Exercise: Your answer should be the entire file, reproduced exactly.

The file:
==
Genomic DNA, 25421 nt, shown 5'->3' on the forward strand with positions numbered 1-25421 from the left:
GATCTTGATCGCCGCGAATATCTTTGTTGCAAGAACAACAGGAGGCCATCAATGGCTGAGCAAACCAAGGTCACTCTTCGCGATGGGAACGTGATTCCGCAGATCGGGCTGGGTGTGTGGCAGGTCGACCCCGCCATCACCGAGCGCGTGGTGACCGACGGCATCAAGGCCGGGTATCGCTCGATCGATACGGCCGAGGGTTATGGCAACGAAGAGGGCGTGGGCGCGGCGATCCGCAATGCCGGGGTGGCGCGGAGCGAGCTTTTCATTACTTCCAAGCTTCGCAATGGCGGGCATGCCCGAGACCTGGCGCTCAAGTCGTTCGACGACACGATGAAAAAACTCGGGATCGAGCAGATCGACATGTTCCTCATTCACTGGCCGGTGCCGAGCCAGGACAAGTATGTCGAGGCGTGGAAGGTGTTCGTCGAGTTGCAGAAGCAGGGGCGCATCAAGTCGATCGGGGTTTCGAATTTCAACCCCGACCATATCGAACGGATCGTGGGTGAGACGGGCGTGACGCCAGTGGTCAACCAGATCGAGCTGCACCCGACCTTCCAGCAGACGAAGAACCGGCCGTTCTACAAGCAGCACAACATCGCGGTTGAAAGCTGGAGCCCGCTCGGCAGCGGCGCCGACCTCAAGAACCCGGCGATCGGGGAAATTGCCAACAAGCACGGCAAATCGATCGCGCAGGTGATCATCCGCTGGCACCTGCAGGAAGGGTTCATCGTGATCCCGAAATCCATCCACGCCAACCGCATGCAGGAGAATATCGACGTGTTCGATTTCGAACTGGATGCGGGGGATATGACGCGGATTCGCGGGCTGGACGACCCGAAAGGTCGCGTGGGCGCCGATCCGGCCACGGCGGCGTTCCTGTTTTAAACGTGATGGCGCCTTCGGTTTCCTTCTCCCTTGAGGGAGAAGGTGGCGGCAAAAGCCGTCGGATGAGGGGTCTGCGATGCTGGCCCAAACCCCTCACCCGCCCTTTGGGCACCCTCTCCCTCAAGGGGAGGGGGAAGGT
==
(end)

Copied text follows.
Genomic DNA, 25421 nt, shown 5'->3' on the forward strand with positions numbered 1-25421 from the left:
GATCTTGATCGCCGCGAATATCTTTGTTGCAAGAACAACAGGAGGCCATCAATGGCTGAGCAAACCAAGGTCACTCTTCGCGATGGGAACGTGATTCCGCAGATCGGGCTGGGTGTGTGGCAGGTCGACCCCGCCATCACCGAGCGCGTGGTGACCGACGGCATCAAGGCCGGGTATCGCTCGATCGATACGGCCGAGGGTTATGGCAACGAAGAGGGCGTGGGCGCGGCGATCCGCAATGCCGGGGTGGCGCGGAGCGAGCTTTTCATTACTTCCAAGCTTCGCAATGGCGGGCATGCCCGAGACCTGGCGCTCAAGTCGTTCGACGACACGATGAAAAAACTCGGGATCGAGCAGATCGACATGTTCCTCATTCACTGGCCGGTGCCGAGCCAGGACAAGTATGTCGAGGCGTGGAAGGTGTTCGTCGAGTTGCAGAAGCAGGGGCGCATCAAGTCGATCGGGGTTTCGAATTTCAACCCCGACCATATCGAACGGATCGTGGGTGAGACGGGCGTGACGCCAGTGGTCAACCAGATCGAGCTGCACCCGACCTTCCAGCAGACGAAGAACCGGCCGTTCTACAAGCAGCACAACATCGCGGTTGAAAGCTGGAGCCCGCTCGGCAGCGGCGCCGACCTCAAGAACCCGGCGATCGGGGAAATTGCCAACAAGCACGGCAAATCGATCGCGCAGGTGATCATCCGCTGGCACCTGCAGGAAGGGTTCATCGTGATCCCGAAATCCATCCACGCCAACCGCATGCAGGAGAATATCGACGTGTTCGATTTCGAACTGGATGCGGGGGATATGACGCGGATTCGCGGGCTGGACGACCCGAAAGGTCGCGTGGGCGCCGATCCGGCCACGGCGGCGTTCCTGTTTTAAACGTGATGGCGCCTTCGGTTTCCTTCTCCCTTGAGGGAGAAGGTGGCGGCAAAAGCCGTCGGATGAGGGGTCTGCGATGCTGGCCCAAACCCCTCACCCGCCCTTTGGGCACCCTCTCCCTCAAGGGGAGGGGGAAGGT